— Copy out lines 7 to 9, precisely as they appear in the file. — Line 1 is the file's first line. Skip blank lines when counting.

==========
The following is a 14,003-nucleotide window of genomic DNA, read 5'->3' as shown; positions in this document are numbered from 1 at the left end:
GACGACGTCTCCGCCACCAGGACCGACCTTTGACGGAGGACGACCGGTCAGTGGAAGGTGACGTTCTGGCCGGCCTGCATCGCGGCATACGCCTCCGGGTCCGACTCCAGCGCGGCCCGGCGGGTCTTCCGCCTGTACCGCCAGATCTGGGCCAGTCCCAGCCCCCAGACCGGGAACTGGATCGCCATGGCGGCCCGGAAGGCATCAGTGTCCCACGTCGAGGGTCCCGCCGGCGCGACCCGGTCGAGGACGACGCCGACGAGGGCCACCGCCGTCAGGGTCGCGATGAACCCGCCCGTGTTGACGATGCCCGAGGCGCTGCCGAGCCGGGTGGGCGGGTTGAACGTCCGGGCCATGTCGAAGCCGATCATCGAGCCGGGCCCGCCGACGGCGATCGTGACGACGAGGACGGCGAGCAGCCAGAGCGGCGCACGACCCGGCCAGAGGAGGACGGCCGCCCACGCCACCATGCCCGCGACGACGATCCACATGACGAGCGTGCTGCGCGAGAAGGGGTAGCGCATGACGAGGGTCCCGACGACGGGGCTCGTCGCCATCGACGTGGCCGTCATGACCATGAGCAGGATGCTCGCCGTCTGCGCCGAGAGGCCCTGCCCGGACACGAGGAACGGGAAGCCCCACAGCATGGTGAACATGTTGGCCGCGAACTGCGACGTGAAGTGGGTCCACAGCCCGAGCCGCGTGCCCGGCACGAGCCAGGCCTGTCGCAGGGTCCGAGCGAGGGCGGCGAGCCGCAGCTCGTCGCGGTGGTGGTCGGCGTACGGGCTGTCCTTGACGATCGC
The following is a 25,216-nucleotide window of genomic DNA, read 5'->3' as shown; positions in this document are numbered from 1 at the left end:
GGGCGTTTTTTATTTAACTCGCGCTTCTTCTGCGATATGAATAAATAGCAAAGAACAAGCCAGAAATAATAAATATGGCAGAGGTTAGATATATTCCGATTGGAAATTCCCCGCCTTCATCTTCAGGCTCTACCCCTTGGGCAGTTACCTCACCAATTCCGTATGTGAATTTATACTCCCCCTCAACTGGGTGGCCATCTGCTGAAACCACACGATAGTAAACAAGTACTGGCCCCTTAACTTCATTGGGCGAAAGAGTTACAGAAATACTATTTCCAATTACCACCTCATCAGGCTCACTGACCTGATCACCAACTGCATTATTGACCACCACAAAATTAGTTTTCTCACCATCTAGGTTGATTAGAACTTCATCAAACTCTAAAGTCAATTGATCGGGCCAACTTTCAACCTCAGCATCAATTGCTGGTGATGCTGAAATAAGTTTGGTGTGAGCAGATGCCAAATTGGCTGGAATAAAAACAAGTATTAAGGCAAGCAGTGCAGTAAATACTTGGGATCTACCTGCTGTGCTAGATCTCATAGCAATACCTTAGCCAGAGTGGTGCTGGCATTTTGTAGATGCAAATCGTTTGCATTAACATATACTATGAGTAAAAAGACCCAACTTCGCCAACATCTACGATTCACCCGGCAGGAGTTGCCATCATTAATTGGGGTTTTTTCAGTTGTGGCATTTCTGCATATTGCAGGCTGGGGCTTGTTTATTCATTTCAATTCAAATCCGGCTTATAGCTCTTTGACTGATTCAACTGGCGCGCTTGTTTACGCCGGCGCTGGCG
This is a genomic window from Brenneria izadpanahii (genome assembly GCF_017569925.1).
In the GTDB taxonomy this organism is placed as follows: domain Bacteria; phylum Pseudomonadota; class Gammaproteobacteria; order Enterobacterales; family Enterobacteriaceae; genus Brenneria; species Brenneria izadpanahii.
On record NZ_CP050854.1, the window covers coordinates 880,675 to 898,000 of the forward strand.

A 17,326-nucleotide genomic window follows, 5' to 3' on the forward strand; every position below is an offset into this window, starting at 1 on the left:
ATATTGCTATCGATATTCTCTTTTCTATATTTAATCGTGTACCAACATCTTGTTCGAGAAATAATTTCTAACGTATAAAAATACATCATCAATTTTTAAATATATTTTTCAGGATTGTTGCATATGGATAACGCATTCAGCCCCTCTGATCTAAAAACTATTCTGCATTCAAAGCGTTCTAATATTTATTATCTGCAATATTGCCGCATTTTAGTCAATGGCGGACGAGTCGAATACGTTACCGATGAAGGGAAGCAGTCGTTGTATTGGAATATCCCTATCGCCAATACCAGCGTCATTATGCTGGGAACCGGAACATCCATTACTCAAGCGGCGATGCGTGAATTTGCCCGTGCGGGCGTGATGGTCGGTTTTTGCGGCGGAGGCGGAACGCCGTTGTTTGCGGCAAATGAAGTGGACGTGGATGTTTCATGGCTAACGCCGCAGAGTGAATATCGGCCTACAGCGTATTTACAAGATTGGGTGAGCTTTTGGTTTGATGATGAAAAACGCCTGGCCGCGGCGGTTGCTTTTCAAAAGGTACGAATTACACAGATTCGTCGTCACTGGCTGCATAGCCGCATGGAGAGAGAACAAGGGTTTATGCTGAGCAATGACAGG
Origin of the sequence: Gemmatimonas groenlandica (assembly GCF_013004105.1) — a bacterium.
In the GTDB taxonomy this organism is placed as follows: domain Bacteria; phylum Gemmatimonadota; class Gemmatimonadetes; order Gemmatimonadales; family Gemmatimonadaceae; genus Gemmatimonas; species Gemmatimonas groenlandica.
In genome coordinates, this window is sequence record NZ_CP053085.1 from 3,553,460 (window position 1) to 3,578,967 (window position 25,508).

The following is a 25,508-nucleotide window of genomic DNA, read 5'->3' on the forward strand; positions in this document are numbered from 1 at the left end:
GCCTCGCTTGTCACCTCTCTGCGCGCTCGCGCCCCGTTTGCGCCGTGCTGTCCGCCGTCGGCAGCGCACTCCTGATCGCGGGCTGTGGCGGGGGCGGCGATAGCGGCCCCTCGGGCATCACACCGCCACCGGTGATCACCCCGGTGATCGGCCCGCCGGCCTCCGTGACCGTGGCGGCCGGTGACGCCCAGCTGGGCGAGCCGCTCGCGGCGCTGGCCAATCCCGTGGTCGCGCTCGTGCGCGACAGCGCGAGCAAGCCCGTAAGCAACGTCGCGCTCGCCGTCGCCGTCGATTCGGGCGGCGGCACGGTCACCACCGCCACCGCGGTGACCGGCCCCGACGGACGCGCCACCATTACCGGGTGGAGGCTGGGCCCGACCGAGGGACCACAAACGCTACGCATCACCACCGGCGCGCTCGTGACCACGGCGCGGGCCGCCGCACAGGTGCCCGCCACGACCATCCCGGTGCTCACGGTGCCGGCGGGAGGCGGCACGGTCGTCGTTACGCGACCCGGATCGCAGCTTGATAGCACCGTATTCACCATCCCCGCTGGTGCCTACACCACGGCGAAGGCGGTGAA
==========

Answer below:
On record NZ_CP050854.1, the window covers coordinates 880,675 to 898,000 of the forward strand.

A 17,326-nucleotide genomic window follows, 5' to 3' on the forward strand; every position below is an offset into this window, starting at 1 on the left:
ATATTGCTATCGATATTCTCTTTTCTATATTTAATCGTGTACCAACATCTTGTTCGAGAAATAATTTCTAACGTATAAAAATACATCATCAATTTTTAAATATATTTTTCAGGATTGTTGCATATGGATAACGCATTCAGCCCCTCTGATCTAAAAACTATTCTGCATTCAAAGCGTTCTAATATTTATTATCTGCAATATTGCCGCATTTTAGTCAATGGCGGACGAGTCGAATACGTTACCGATGAAGGGAAGCAGTCGTTGTATTGGAATATCCCTATCGCCAATACCAGCGTCATTATGCTGGGAACCGGAACATCCATTACTCAAGCGGCGATGCGTGAATTTGCCCGTGCGGGCGTGATGGTCGGTTTTTGCGGCGGAGGCGGAACGCCGTTGTTTGCGGCAAATGAAGTGGACGTGGATGTTTCATGGCTAACGCCGCAGAGTGAATATCGGCCTACAGCGTATTTACAAGATTGGGTGAGCTTTTGGTTTGATGATGAAAAACGCCTGGCCGCGGCGGTTGCTTTTCAAAAGGTACGAATTACACAGATTCGTCGTCACTGGCTGCATAGCCGCATGGAGAGAGAACAAGGGTTTATGCTGAGCAATGACAGG